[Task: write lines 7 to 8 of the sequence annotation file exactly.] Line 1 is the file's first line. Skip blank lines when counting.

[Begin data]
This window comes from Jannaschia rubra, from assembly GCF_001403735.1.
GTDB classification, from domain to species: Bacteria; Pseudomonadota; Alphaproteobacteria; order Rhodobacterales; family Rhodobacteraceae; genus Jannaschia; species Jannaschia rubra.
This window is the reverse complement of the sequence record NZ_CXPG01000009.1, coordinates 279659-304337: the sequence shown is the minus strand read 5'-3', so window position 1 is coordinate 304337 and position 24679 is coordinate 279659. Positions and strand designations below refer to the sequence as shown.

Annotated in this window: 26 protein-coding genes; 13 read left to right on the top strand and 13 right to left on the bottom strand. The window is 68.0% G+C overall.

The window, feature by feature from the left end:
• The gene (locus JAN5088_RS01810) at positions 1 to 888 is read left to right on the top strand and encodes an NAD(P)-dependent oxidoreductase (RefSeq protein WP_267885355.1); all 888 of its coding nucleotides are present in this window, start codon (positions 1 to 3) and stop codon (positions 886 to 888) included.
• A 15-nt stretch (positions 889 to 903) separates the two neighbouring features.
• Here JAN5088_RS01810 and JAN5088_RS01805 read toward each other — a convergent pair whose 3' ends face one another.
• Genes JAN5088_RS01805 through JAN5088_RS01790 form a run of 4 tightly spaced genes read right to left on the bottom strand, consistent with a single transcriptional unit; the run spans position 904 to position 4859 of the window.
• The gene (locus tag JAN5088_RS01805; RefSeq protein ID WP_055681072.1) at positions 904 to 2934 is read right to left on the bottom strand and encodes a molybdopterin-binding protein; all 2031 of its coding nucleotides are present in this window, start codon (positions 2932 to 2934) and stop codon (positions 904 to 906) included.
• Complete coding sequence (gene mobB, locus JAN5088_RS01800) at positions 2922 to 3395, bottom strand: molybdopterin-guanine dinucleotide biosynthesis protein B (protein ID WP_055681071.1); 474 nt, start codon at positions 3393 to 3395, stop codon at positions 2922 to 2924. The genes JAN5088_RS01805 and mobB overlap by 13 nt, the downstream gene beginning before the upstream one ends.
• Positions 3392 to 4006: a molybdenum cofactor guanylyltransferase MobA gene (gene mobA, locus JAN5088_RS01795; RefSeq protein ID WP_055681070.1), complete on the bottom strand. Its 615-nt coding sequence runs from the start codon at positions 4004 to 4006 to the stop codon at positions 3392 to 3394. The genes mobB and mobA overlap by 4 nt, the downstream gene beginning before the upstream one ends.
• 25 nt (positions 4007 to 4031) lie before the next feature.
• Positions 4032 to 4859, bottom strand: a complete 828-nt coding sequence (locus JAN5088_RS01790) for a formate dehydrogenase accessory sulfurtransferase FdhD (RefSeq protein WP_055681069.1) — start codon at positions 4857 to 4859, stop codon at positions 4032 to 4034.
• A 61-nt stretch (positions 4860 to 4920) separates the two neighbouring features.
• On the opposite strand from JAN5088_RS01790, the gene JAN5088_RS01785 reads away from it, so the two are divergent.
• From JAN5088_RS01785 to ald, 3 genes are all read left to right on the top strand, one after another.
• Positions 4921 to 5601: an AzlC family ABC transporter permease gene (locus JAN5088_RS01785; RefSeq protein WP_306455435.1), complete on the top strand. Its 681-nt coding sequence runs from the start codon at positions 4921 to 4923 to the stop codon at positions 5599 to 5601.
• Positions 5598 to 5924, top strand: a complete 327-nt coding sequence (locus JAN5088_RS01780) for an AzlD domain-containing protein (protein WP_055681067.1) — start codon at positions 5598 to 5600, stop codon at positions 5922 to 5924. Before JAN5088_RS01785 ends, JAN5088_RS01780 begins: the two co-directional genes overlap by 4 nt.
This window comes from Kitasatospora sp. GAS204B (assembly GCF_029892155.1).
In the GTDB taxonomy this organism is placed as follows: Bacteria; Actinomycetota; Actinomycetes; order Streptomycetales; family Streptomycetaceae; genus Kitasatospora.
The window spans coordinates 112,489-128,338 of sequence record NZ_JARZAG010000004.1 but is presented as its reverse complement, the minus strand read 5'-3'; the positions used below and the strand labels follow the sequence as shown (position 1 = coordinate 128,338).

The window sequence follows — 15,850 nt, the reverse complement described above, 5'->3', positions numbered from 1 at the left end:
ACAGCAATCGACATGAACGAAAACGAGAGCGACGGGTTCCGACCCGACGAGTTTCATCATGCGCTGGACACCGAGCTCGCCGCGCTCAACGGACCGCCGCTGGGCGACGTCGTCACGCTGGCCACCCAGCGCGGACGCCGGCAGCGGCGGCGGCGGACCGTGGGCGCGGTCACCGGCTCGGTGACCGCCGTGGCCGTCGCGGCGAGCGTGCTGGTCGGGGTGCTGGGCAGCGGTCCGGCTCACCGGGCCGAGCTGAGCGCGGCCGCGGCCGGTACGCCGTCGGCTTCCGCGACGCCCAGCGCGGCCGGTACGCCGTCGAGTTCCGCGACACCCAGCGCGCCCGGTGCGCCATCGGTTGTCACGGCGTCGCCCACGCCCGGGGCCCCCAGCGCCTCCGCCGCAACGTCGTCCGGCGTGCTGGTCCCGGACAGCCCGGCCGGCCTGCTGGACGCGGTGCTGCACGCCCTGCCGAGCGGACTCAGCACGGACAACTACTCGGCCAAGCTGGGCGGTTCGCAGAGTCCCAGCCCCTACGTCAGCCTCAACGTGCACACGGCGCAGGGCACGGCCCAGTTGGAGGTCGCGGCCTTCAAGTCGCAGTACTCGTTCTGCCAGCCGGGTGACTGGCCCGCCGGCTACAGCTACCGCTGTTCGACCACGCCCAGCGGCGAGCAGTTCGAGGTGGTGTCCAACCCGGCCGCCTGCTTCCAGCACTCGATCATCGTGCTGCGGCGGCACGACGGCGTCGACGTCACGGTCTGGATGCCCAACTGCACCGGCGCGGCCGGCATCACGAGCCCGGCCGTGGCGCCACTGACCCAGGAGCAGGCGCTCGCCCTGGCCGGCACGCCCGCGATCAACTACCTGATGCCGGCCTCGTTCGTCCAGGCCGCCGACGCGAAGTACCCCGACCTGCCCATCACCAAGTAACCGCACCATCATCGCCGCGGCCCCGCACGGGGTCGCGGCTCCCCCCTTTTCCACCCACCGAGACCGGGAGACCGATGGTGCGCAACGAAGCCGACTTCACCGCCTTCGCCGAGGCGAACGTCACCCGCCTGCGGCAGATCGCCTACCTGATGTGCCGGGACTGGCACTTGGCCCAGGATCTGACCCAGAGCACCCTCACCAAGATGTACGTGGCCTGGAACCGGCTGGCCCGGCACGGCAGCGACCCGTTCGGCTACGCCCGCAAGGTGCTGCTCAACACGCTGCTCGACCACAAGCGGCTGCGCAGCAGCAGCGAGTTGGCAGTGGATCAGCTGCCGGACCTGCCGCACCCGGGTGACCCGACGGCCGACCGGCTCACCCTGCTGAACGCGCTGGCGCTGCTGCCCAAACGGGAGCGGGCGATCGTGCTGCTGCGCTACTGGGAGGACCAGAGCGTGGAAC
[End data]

• A 15-nt stretch (positions 889 to 903) separates the two neighbouring features.
• Here JAN5088_RS01810 and JAN5088_RS01805 read toward each other — a convergent pair whose 3' ends face one another.